Protests, tributes, fundraising… and a single-key hashtag keyboard. It’s been a good week for everyone’s favourite symbol.
When a St. Louis County grand jury decided last week not to charge police officer Darren Wilson with the killing of unarmed teenager Michael Brown, protestors across America decided to boycott the country’s annual post-Thanksgiving sales mayhem and shift the focus of Black Friday from retail to racism instead.
Using #NotOneDime and #BlackoutBlackFriday among other hashtags, the campaign urged supporters to avoid spending any money at all on Friday, and has been extended to cover today’s Cyber Monday extravaganza too. Whether it’s cause or coincidence we can’t really know, but Black Friday sales were reportedly down 11% this year.
— Nate Parker (@NateParker) November 28, 2014
He’s been trending for nearly a fortnight. But not in a good way. #CameronMustGo, the tag being used to remind everyone of the Prime Minister’s various misdemeanours while in power, has been used over 600,000 times in the past month and is still going strong – so strong that we’ve seen a spate of ‘How worried should David be?‘-style articles popping up alongside all the memes about NHS cuts and MP’s expenses.
Although until the left-wing activists find a way of converting tweets into feet in polling stations, the conclusion still seems to be ‘not very’.
When 25-year-old Australian cricketer Phil Hughes died on Thursday, two days after being hit in the head by a ball during a match, the news rocked the sports world and far beyond. Fans began displaying their bats and caps in windows and outside their homes as a tribute, and moving photos of the gesture were shared as the #putoutyourbats tag quickly gathered pace online.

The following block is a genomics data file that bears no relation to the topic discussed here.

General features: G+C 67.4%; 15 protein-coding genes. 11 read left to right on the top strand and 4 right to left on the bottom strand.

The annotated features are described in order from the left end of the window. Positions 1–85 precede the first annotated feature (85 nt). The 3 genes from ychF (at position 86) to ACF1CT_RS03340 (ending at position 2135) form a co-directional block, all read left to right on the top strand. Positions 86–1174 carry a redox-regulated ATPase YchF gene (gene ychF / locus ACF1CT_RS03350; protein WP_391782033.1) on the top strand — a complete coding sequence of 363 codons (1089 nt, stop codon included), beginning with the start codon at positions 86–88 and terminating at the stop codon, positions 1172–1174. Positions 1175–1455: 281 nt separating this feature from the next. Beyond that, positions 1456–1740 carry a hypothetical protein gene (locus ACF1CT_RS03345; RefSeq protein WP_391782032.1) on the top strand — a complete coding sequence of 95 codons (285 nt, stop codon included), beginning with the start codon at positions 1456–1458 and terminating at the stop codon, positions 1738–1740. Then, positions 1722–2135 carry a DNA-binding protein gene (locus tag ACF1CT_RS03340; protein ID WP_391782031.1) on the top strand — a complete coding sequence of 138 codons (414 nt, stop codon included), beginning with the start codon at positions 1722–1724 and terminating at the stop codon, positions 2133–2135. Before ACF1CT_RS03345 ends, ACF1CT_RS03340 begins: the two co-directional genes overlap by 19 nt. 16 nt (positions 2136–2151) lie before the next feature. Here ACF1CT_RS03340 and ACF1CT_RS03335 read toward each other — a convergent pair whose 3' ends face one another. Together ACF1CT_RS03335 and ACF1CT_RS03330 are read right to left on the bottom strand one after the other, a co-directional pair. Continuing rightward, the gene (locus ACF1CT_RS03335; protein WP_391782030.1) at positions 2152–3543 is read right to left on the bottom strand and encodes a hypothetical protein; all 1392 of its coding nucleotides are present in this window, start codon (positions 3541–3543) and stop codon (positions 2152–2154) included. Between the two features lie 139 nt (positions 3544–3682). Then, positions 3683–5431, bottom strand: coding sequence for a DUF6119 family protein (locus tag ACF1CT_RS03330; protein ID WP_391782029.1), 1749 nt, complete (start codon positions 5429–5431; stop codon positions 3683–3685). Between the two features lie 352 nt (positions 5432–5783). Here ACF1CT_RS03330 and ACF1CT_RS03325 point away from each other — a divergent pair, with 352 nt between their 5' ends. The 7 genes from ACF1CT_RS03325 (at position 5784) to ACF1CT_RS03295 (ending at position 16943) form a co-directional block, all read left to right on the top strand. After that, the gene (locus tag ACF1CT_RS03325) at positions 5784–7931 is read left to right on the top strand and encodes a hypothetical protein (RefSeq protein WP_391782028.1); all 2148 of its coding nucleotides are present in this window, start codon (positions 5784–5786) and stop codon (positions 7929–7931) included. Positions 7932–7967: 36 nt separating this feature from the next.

Google Australia joined in with its doodle of a resting cricket bat, while all the tagged photos were assembled as a mosaic image of Hughes, below. Social media at its emotive best.
Prince Harry will reveal a secret today, kicking off the #FeelNoShame campaign to raise money and awareness on World Aids Day. Organised by Sentebale, the charity the prince co-founded to support vulnerable children in southern Africa’s Lesotho, the campaign will also see celebs including Gemma Arterton, Nicole Scherzinger and Jools Holland sharing their own secrets – all in the name of honesty, and busting the stigma around Aids and HIV.
It’s another installment of the old debate over what matters more: raising loads of money, or doing it in a way that doesn’t raise any ethical eyebrows. Still, we’d be lying if we said we weren’t intrigued to find out Harry’s secret. That’s got to be his natural hair colour, right?
Another World Aids Day stunt, this time with less royalty but a whole lot more nudity, #weareALLclean is hoping to be the new ice bucket challenge. It asks supporters to tweet photos of themselves in the shower and donate money to Housing Works, a New York charity fighting to end Aids and homelessness.
Some have pointed out that the hashtag could seem to exclude people with HIV and Aids – but the campaign’s founder, activist Jack Mackenroth, explained that it’s meant to do the opposite. ‘I was inspired by the use of the word ‘clean’, especially common in gay culture, to describe oneself as STI/STD free. Indirectly this implies that HIV-positive people are somehow ‘dirty”, he said.
Stand by for a boom in sales of waterproof phone cases.
Finally, an end to the Alt-3 NIGHTMARE! Social media marketer Ben Gomori has made every Twitter nerd’s dream come true by inventing HashKey, a one-key USB keyboard dedicated solely to the hash symbol. It’s especially useful for Mac users, letting them skip all that cryptic shortcut nonsense (or copying and pasting, *sob*) and save vital seconds by hashtagging in just one click.
It’s still only a prototype, but the HashKey has raised nearly £2,000 on Kickstarter – and raised our hopes that dedicated emoji keyboards can’t be far off either. Dancing lady, we can but dream.